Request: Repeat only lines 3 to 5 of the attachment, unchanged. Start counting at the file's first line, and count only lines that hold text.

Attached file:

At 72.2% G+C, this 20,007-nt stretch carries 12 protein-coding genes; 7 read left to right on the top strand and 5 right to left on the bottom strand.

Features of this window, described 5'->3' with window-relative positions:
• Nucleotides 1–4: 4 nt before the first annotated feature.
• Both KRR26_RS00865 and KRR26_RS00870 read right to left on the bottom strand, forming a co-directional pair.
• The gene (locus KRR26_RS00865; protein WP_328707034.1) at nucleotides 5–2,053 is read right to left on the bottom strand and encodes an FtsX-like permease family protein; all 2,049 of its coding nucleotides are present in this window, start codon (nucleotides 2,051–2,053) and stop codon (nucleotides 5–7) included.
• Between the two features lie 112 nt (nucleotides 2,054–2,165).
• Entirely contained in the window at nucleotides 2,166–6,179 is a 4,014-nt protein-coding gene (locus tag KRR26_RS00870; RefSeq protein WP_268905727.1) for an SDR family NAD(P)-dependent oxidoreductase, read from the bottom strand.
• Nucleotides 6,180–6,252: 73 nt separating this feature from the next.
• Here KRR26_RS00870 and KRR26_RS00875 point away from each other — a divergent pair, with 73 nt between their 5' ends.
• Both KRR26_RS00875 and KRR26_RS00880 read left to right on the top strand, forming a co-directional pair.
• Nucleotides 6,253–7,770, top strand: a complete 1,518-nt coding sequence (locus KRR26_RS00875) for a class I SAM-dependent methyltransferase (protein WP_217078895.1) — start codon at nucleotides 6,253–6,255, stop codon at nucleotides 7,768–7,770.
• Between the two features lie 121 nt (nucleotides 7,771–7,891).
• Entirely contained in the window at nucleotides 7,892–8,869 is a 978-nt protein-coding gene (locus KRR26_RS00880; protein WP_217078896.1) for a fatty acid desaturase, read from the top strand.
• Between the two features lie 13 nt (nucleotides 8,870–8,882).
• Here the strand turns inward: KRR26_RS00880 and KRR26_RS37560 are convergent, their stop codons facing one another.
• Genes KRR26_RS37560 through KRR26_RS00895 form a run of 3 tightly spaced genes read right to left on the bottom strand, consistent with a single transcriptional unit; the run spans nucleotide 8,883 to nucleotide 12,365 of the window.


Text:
• Nucleotides 1–4: 4 nt before the first annotated feature.
• Both KRR26_RS00865 and KRR26_RS00870 read right to left on the bottom strand, forming a co-directional pair.
• The gene (locus KRR26_RS00865; protein WP_328707034.1) at nucleotides 5–2,053 is read right to left on the bottom strand and encodes an FtsX-like permease family protein; all 2,049 of its coding nucleotides are present in this window, start codon (nucleotides 2,051–2,053) and stop codon (nucleotides 5–7) included.